[Geek alert: One last note about the Enticers singles. Both labels show Walker as producer, a nominal designation, as previously discussed; but instead of following that with “for Malaco Productions” as on other records where he is named, “for Skyline Productions” is shown. It is the same for Wardell’s arranger credit on the later 45. I think these are the only mentions of Skyline on any of the records the two were involved with at Malaco. My only guess as to why Skyline replaces Malaco would be that Walker got Cotillion to take the Enticers directly, without Tommy Couch setting up the deal. If anything makes better sense, feel free to let me know.]
Before finally closing this segment out, I want to mention two other notable singles Big Q oversaw at Malaco that were placed with the Atlantic group, both of which I have done posts on in the past.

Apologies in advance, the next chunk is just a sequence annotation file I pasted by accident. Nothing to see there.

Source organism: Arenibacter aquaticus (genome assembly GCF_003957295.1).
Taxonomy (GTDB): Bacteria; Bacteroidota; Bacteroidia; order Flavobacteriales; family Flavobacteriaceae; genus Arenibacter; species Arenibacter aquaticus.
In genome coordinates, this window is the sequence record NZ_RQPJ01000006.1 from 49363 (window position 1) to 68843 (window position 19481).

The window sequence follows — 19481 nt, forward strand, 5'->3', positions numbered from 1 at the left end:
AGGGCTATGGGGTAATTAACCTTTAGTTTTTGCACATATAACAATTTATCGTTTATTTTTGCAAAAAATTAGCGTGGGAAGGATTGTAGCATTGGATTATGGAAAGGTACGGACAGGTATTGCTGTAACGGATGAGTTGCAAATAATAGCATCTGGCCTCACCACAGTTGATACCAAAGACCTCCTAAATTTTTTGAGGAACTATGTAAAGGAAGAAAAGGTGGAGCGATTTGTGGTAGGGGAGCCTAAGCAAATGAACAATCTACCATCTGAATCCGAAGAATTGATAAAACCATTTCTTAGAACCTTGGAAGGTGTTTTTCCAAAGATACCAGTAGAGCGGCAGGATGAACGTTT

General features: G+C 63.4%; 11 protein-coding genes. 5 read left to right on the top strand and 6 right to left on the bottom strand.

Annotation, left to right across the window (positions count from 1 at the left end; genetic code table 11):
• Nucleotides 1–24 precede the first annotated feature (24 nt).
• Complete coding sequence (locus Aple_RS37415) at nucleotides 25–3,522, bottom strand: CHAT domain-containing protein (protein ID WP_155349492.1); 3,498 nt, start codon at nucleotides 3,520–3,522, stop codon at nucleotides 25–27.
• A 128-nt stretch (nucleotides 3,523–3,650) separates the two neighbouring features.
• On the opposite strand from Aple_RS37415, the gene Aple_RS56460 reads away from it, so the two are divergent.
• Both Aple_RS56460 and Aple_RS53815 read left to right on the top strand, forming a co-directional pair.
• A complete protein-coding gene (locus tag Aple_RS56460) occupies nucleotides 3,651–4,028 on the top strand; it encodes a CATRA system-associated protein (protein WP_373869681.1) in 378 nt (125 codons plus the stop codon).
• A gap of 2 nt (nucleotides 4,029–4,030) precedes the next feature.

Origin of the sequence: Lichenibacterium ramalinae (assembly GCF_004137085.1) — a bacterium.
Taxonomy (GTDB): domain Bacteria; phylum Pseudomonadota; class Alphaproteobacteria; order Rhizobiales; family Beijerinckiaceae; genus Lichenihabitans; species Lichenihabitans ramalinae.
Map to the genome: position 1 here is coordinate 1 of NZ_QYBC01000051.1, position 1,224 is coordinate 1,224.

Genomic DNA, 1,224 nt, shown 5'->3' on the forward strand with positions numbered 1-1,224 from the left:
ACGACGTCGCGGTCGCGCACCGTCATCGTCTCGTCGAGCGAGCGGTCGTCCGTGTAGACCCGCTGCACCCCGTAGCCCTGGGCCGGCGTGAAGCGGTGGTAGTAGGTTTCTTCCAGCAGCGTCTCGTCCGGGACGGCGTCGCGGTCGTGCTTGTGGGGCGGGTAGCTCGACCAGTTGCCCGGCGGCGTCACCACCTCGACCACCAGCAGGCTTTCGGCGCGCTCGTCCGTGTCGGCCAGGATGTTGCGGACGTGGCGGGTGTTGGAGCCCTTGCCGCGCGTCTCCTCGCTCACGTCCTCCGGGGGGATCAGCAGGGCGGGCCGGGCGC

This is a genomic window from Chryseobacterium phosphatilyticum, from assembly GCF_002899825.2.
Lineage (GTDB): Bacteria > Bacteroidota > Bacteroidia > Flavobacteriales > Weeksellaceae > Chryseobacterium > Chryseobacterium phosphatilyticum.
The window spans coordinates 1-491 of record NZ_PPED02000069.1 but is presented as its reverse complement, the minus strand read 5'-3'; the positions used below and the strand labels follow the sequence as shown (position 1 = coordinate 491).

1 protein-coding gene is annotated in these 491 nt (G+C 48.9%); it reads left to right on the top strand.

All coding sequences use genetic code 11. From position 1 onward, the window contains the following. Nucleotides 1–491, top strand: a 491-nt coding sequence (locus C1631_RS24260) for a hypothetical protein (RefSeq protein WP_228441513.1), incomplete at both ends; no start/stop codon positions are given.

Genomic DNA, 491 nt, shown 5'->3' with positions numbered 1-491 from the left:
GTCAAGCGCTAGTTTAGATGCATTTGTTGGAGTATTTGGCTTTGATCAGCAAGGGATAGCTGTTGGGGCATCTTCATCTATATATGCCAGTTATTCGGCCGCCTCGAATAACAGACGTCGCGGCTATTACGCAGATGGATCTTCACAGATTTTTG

One was issued directly by Cotillion in 1971 on soul queen Irma Thomas, combining the lush ballad, “Full Time Woman”, and a funk nugget, “She’s Taken My Part”. I featured the latter song way back in 2005, and you can read my musings on the record there.
The other was an Atlantic release by Johnny Adams from the same year, featuring the equally funky “More Than One Way” b/w “You Got Your Kind Of Life To Lead” that also failed to connect with the public. My original post on the top side of that record was done back in 2008 as part of a feature on the late songwriter, Larry Hamilton (who also co-wrote Irma’s B-side). Both Thomas and Adams could have benefitted from a longer, more productive working relationship with Big Q at Malaco; but when neither of their singles charted, further access was denied. Adams was taken elsewhere to cut a few more sides for Atlantic; and Cotillion simply cut Irma loose.